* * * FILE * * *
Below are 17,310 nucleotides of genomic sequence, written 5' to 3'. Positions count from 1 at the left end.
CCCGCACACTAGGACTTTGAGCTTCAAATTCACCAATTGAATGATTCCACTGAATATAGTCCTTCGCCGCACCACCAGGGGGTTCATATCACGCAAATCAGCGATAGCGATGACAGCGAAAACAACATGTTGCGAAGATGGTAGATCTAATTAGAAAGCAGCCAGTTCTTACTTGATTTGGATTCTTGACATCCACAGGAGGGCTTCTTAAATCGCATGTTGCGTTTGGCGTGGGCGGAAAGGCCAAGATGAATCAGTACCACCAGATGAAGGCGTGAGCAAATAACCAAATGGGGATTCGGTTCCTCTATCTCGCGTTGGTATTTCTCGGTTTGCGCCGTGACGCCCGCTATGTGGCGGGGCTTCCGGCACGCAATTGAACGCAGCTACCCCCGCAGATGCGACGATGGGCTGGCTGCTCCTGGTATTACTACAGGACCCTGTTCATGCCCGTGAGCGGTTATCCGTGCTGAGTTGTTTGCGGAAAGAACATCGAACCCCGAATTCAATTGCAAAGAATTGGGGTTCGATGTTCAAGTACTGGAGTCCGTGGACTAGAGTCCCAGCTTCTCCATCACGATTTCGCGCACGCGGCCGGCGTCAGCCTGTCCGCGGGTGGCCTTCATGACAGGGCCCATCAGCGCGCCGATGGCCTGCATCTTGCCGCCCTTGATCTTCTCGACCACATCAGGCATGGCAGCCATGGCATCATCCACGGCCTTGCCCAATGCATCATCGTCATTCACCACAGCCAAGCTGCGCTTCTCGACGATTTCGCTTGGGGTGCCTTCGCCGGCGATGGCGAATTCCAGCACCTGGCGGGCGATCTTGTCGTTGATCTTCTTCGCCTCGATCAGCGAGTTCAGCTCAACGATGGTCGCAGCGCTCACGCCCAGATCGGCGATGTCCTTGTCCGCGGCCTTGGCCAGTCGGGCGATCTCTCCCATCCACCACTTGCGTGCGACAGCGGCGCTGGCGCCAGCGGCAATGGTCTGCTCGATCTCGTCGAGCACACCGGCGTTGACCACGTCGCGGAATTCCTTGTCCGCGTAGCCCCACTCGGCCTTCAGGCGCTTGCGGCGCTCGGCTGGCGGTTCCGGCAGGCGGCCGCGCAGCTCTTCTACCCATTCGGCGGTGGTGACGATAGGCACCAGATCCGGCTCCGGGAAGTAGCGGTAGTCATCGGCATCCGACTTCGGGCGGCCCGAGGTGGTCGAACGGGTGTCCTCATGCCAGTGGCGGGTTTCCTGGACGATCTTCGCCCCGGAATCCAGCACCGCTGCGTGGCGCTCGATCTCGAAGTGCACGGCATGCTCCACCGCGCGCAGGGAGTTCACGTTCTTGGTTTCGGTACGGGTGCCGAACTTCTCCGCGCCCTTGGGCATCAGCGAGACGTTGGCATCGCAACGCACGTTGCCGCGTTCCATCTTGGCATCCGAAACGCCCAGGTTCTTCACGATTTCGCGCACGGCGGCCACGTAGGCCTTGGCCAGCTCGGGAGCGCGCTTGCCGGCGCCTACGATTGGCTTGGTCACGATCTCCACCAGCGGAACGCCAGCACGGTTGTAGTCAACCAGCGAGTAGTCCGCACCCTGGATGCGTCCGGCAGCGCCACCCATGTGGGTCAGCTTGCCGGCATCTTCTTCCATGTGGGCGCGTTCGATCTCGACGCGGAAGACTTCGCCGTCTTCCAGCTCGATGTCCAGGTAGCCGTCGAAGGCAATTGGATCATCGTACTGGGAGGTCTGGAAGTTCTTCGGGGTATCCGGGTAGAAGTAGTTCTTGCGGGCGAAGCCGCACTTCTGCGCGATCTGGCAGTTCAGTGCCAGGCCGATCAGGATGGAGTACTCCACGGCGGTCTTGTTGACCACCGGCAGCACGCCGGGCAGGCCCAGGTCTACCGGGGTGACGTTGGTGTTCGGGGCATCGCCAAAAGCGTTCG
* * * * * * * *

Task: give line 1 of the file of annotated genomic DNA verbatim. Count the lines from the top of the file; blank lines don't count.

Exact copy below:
Below are 17,310 nucleotides of genomic sequence, written 5' to 3'. Positions count from 1 at the left end.